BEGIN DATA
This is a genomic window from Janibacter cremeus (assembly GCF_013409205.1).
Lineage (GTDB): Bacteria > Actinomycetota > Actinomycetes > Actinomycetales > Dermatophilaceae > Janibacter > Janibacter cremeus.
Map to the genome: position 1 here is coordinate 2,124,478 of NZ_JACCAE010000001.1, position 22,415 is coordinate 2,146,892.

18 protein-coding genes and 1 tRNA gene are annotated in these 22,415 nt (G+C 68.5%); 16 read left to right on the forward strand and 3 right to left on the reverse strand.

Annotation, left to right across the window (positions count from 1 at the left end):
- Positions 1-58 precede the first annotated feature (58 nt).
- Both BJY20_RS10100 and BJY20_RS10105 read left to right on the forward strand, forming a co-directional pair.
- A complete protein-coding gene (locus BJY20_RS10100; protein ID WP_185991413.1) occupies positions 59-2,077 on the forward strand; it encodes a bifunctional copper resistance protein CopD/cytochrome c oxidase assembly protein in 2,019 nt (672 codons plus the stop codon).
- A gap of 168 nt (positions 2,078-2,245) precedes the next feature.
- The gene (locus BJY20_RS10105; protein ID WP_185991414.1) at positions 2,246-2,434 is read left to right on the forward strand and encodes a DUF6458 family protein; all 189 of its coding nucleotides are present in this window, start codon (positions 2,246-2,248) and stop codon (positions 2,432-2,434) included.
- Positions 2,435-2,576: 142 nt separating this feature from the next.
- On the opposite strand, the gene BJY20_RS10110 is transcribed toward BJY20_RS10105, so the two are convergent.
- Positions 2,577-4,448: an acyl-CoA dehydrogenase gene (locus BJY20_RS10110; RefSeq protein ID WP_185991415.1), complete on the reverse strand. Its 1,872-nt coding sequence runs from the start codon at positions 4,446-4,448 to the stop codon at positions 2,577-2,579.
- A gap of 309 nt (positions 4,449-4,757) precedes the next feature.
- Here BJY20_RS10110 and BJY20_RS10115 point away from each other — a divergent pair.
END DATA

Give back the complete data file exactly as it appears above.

This is a genomic window from Janibacter cremeus (assembly GCF_013409205.1).
Lineage (GTDB): Bacteria > Actinomycetota > Actinomycetes > Actinomycetales > Dermatophilaceae > Janibacter > Janibacter cremeus.
Map to the genome: position 1 here is coordinate 2,124,478 of NZ_JACCAE010000001.1, position 22,415 is coordinate 2,146,892.

18 protein-coding genes and 1 tRNA gene are annotated in these 22,415 nt (G+C 68.5%); 16 read left to right on the forward strand and 3 right to left on the reverse strand.

Annotation, left to right across the window (positions count from 1 at the left end):
- Positions 1-58 precede the first annotated feature (58 nt).
- Both BJY20_RS10100 and BJY20_RS10105 read left to right on the forward strand, forming a co-directional pair.
- A complete protein-coding gene (locus BJY20_RS10100; protein ID WP_185991413.1) occupies positions 59-2,077 on the forward strand; it encodes a bifunctional copper resistance protein CopD/cytochrome c oxidase assembly protein in 2,019 nt (672 codons plus the stop codon).
- A gap of 168 nt (positions 2,078-2,245) precedes the next feature.
- The gene (locus BJY20_RS10105; protein ID WP_185991414.1) at positions 2,246-2,434 is read left to right on the forward strand and encodes a DUF6458 family protein; all 189 of its coding nucleotides are present in this window, start codon (positions 2,246-2,248) and stop codon (positions 2,432-2,434) included.
- Positions 2,435-2,576: 142 nt separating this feature from the next.
- On the opposite strand, the gene BJY20_RS10110 is transcribed toward BJY20_RS10105, so the two are convergent.
- Positions 2,577-4,448: an acyl-CoA dehydrogenase gene (locus BJY20_RS10110; RefSeq protein ID WP_185991415.1), complete on the reverse strand. Its 1,872-nt coding sequence runs from the start codon at positions 4,446-4,448 to the stop codon at positions 2,577-2,579.
- A gap of 309 nt (positions 4,449-4,757) precedes the next feature.
- Here BJY20_RS10110 and BJY20_RS10115 point away from each other — a divergent pair.